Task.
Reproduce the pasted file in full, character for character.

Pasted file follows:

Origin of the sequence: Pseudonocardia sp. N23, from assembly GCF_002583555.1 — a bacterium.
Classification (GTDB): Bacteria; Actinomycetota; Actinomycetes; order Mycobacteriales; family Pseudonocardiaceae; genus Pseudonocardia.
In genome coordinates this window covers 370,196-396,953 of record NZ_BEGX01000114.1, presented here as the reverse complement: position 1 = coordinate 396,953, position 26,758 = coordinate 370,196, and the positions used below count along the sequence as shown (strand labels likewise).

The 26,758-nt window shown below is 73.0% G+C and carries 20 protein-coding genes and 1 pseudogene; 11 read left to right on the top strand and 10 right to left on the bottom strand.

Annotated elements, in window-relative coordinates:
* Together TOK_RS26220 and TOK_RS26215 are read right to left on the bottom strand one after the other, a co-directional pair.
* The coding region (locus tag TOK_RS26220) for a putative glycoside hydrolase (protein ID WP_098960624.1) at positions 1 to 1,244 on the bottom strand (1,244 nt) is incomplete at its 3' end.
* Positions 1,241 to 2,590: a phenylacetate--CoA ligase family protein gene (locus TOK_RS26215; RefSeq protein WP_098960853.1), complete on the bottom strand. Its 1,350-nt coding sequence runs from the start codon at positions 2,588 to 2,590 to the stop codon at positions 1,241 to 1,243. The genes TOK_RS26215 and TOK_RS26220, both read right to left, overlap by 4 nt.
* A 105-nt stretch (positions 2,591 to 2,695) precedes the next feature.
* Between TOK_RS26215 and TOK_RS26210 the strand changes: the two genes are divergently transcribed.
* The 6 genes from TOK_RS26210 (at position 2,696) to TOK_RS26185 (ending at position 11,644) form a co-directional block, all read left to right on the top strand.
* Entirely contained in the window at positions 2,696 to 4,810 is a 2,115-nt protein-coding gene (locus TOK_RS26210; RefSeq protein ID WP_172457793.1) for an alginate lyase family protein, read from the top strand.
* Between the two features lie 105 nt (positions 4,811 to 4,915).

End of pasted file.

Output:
Origin of the sequence: Pseudonocardia sp. N23, from assembly GCF_002583555.1 — a bacterium.
Classification (GTDB): Bacteria; Actinomycetota; Actinomycetes; order Mycobacteriales; family Pseudonocardiaceae; genus Pseudonocardia.
In genome coordinates this window covers 370,196-396,953 of record NZ_BEGX01000114.1, presented here as the reverse complement: position 1 = coordinate 396,953, position 26,758 = coordinate 370,196, and the positions used below count along the sequence as shown (strand labels likewise).

The 26,758-nt window shown below is 73.0% G+C and carries 20 protein-coding genes and 1 pseudogene; 11 read left to right on the top strand and 10 right to left on the bottom strand.

Annotated elements, in window-relative coordinates:
* Together TOK_RS26220 and TOK_RS26215 are read right to left on the bottom strand one after the other, a co-directional pair.
* The coding region (locus tag TOK_RS26220) for a putative glycoside hydrolase (protein ID WP_098960624.1) at positions 1 to 1,244 on the bottom strand (1,244 nt) is incomplete at its 3' end.
* Positions 1,241 to 2,590: a phenylacetate--CoA ligase family protein gene (locus TOK_RS26215; RefSeq protein WP_098960853.1), complete on the bottom strand. Its 1,350-nt coding sequence runs from the start codon at positions 2,588 to 2,590 to the stop codon at positions 1,241 to 1,243. The genes TOK_RS26215 and TOK_RS26220, both read right to left, overlap by 4 nt.
* A 105-nt stretch (positions 2,591 to 2,695) precedes the next feature.
* Between TOK_RS26215 and TOK_RS26210 the strand changes: the two genes are divergently transcribed.
* The 6 genes from TOK_RS26210 (at position 2,696) to TOK_RS26185 (ending at position 11,644) form a co-directional block, all read left to right on the top strand.
* Entirely contained in the window at positions 2,696 to 4,810 is a 2,115-nt protein-coding gene (locus TOK_RS26210; RefSeq protein ID WP_172457793.1) for an alginate lyase family protein, read from the top strand.
* Between the two features lie 105 nt (positions 4,811 to 4,915).